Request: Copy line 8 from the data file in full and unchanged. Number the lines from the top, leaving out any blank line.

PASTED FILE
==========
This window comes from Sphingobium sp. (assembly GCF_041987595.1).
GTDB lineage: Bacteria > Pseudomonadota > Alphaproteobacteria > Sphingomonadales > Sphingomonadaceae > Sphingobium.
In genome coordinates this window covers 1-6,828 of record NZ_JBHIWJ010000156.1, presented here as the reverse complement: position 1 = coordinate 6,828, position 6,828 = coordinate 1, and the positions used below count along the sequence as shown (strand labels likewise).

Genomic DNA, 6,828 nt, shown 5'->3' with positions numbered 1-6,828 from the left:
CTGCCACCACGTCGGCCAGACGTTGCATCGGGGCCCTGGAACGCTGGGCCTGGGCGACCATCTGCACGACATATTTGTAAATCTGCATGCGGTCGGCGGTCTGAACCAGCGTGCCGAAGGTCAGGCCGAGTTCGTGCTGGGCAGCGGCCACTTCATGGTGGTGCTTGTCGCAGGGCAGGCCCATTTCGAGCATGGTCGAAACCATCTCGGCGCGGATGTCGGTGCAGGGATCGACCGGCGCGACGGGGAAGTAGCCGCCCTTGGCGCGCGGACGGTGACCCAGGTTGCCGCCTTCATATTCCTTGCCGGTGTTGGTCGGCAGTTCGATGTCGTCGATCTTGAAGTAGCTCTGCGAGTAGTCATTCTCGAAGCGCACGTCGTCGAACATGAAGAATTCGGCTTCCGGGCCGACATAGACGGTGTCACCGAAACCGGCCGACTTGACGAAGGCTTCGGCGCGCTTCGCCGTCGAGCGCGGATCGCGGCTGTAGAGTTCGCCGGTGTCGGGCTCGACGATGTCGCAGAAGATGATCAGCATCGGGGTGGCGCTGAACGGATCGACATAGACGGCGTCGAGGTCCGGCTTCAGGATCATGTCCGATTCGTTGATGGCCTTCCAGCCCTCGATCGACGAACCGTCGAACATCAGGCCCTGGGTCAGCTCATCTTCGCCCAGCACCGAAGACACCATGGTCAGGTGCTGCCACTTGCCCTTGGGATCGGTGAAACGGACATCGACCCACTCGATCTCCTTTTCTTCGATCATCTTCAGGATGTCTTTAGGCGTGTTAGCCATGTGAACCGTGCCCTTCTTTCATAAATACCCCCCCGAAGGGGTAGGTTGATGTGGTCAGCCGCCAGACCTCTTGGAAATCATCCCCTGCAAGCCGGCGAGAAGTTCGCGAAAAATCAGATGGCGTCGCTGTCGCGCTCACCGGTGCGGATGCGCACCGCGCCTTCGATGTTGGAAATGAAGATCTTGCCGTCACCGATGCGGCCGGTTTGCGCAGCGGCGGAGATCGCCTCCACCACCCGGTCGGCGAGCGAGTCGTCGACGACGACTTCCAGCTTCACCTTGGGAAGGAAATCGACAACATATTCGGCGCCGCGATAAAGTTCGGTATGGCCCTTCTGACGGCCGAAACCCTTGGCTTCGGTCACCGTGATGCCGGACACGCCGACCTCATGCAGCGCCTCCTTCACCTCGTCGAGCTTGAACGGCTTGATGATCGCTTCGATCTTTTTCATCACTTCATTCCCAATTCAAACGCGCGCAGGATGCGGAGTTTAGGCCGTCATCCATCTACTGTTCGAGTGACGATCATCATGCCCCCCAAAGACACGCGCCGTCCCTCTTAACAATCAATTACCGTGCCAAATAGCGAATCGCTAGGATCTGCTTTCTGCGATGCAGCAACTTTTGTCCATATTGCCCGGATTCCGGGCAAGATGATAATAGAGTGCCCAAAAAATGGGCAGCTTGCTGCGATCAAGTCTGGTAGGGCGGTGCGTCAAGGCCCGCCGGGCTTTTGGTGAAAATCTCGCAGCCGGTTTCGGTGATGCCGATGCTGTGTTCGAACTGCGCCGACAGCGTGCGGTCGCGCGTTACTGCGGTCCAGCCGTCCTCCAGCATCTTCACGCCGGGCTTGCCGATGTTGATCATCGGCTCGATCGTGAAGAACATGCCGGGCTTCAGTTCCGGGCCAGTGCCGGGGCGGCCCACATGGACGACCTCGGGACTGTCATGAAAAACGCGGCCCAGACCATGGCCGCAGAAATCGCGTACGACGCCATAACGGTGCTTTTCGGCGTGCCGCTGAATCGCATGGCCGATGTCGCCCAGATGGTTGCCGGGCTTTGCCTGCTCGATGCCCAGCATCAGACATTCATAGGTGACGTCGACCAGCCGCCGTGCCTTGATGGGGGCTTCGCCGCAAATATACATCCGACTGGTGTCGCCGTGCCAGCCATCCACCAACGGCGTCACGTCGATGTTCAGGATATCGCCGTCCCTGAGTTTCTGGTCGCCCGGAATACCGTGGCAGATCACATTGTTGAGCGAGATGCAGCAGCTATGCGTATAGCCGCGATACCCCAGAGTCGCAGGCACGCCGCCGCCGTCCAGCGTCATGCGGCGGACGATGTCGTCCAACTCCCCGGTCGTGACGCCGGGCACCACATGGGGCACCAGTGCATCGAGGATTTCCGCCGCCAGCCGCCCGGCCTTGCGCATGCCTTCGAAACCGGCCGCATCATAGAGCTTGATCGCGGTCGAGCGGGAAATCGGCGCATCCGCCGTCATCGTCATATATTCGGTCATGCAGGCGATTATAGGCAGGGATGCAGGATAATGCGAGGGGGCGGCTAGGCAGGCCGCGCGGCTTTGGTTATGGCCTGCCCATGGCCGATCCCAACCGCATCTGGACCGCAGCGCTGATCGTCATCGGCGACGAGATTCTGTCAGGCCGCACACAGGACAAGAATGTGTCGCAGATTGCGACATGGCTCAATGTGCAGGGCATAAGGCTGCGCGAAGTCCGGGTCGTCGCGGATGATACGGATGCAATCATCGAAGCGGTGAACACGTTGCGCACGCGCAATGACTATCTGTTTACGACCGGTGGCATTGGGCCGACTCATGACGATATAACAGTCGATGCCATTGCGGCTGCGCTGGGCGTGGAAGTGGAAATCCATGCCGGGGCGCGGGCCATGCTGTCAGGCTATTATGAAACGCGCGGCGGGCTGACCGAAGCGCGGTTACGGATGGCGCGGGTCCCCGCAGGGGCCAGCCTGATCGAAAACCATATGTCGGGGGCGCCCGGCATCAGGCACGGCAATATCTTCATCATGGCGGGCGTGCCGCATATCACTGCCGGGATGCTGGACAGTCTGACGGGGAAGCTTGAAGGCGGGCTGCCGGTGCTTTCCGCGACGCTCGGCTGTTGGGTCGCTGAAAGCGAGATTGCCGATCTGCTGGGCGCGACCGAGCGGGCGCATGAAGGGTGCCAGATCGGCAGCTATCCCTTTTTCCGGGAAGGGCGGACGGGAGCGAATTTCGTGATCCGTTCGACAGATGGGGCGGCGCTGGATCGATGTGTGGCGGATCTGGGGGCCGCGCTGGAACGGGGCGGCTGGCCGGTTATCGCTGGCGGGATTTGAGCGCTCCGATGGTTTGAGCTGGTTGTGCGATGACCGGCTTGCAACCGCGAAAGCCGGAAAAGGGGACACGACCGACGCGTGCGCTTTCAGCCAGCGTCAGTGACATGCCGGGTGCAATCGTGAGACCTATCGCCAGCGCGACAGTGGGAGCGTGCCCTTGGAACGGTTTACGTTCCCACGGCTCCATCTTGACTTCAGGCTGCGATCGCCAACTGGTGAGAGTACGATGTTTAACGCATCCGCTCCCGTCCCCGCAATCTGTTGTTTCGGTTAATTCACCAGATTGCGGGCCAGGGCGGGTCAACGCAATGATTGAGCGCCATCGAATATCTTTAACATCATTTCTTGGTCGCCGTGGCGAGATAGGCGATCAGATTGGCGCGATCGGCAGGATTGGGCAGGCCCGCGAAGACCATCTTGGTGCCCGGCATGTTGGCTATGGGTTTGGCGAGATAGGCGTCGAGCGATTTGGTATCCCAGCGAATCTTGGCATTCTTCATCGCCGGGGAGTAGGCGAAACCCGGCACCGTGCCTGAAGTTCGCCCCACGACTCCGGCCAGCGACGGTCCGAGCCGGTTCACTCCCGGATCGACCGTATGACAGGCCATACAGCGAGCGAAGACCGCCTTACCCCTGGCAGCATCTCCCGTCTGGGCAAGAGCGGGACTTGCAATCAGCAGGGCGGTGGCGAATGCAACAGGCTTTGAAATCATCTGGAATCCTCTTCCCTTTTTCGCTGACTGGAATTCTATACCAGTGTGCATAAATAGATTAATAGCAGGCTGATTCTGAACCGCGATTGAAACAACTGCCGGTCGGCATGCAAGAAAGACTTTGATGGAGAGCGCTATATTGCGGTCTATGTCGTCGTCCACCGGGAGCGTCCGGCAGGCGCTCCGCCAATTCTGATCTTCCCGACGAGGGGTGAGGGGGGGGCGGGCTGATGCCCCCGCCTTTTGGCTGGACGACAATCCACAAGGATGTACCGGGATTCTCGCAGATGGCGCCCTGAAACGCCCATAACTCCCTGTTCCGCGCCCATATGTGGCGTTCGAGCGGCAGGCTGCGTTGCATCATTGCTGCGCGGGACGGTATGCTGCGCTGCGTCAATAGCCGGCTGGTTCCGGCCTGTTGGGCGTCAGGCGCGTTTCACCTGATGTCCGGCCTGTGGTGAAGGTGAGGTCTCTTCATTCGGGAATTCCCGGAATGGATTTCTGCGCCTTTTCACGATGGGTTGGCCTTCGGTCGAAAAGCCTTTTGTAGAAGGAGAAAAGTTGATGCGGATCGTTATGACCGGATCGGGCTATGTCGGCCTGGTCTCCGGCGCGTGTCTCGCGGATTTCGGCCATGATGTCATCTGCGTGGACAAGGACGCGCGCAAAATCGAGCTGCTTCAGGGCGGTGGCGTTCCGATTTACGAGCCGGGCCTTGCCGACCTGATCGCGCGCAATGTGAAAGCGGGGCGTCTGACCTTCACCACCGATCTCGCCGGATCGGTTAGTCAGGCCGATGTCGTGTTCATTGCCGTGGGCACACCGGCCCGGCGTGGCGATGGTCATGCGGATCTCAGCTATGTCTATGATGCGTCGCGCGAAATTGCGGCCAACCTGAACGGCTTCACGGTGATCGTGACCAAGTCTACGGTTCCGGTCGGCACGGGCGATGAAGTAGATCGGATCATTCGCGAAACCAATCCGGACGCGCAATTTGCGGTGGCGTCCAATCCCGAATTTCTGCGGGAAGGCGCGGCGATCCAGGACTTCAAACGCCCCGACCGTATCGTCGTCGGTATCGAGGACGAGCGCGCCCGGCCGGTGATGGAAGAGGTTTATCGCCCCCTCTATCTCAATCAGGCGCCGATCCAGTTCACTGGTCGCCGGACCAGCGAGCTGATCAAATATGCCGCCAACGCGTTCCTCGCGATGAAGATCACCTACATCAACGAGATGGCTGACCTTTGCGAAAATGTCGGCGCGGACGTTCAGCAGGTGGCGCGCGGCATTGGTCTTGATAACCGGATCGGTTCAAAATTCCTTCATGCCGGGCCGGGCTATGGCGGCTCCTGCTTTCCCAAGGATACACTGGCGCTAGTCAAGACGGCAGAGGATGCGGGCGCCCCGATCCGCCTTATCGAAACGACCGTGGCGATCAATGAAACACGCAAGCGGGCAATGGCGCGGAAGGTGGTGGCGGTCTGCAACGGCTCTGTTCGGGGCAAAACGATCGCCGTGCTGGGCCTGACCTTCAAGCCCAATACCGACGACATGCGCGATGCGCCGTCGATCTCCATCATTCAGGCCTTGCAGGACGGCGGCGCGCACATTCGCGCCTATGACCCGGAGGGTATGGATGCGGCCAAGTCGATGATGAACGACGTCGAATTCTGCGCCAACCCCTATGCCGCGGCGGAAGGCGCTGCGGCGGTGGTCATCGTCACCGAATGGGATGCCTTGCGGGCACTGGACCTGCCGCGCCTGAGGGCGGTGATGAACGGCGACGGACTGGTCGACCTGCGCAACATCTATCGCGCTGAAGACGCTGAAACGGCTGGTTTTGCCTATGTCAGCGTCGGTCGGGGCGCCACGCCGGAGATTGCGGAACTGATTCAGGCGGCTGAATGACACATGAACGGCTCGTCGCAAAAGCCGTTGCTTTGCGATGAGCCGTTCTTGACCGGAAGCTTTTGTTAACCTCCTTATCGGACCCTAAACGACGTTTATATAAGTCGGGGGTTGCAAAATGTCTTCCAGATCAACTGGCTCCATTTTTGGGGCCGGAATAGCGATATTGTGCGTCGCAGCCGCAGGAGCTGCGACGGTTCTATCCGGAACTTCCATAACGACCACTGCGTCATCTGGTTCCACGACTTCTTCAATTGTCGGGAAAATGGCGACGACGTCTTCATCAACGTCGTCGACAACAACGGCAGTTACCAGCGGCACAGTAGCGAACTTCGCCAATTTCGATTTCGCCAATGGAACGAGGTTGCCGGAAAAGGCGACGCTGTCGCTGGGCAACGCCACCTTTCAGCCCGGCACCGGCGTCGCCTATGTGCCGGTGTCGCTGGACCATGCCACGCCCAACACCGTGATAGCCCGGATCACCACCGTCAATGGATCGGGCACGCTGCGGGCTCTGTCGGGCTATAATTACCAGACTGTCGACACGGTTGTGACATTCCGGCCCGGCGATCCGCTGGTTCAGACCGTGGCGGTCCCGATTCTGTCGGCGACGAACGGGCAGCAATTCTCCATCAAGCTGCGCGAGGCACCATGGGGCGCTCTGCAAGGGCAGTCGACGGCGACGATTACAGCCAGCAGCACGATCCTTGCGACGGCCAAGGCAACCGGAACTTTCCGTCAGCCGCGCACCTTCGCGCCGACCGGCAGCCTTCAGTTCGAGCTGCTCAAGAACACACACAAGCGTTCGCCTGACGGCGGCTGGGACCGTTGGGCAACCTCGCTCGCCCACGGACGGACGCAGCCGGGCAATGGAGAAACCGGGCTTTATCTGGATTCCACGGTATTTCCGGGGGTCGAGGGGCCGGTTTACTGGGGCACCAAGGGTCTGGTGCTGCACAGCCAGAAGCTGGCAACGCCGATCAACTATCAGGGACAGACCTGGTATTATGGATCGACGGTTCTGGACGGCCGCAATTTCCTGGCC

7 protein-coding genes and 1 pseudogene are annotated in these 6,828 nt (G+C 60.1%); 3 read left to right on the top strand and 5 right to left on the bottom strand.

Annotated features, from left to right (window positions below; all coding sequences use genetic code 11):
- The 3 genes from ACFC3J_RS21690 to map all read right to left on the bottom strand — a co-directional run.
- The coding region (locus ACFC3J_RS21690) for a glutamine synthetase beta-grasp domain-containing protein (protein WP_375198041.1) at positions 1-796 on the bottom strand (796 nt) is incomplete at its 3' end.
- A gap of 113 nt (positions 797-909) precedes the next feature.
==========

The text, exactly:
- The 3 genes from ACFC3J_RS21690 to map all read right to left on the bottom strand — a co-directional run.